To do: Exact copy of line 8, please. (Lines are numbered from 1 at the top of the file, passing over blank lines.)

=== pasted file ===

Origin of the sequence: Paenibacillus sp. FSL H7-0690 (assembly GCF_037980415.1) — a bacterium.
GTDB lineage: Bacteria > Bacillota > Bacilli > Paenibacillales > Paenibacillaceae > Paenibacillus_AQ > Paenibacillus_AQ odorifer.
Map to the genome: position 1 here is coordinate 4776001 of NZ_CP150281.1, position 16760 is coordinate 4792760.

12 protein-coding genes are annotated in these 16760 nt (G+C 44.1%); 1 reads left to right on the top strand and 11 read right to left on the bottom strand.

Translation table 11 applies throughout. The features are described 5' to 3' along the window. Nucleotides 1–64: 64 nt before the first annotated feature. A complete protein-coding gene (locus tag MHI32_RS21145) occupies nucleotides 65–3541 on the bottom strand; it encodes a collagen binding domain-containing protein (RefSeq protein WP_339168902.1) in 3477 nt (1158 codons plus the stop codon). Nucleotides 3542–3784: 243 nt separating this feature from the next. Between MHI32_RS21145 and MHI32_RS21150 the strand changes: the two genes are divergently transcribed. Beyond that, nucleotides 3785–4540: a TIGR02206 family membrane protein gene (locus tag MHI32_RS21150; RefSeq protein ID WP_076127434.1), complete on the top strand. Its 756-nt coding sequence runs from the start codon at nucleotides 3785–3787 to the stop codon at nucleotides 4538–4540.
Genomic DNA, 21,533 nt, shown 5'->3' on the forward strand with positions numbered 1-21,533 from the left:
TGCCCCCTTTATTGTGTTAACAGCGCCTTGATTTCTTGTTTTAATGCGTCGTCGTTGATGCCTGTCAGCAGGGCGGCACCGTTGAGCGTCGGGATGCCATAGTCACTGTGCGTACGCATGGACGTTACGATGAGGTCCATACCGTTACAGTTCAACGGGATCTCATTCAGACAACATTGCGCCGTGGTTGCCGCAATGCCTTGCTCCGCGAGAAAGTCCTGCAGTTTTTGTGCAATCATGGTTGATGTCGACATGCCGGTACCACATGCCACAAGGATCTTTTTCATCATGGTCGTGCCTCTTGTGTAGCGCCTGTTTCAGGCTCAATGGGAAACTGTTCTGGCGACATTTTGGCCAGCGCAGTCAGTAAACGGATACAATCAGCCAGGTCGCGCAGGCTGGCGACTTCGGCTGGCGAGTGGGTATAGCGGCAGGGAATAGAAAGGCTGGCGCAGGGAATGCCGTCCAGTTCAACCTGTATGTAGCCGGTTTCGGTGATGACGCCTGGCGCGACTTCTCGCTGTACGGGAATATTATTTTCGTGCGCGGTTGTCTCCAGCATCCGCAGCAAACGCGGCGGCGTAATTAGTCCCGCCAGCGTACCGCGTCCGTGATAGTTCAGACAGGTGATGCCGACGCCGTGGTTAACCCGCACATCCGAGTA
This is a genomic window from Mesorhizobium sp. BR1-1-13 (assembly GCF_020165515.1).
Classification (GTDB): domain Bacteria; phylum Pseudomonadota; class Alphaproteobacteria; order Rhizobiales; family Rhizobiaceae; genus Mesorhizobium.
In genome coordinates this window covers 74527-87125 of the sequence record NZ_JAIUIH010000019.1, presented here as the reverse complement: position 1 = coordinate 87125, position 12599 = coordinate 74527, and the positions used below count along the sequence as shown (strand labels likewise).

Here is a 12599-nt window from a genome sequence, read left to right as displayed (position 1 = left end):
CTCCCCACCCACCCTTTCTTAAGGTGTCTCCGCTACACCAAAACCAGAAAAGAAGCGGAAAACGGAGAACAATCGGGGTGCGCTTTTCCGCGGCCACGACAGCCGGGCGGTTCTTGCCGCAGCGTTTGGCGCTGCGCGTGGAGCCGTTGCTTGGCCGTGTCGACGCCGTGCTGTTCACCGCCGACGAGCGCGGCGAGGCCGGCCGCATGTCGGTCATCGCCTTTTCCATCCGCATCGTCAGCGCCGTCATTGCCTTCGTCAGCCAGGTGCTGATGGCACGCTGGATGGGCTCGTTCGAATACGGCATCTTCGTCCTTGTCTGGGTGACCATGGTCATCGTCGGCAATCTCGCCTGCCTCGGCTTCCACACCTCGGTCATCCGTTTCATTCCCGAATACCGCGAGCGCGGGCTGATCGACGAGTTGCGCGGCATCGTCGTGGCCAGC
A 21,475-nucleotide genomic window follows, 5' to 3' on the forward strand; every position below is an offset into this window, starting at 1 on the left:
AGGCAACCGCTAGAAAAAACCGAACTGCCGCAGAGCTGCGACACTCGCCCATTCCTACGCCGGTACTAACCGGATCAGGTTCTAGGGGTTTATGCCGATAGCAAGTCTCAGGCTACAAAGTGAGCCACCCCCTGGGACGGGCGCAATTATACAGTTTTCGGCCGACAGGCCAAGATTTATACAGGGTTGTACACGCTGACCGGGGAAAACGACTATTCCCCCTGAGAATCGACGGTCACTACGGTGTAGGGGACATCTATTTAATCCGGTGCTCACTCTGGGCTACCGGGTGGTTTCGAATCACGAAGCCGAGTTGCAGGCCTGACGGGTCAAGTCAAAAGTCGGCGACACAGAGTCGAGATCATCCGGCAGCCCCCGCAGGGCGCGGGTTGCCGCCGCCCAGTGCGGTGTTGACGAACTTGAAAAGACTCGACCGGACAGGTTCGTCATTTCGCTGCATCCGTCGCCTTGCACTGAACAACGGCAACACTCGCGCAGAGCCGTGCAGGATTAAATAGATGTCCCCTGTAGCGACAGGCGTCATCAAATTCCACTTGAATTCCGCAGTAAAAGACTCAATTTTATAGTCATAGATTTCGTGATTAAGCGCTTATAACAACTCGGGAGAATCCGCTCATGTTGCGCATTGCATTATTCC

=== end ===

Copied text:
This is a genomic window from Mesorhizobium sp. BR1-1-13 (assembly GCF_020165515.1).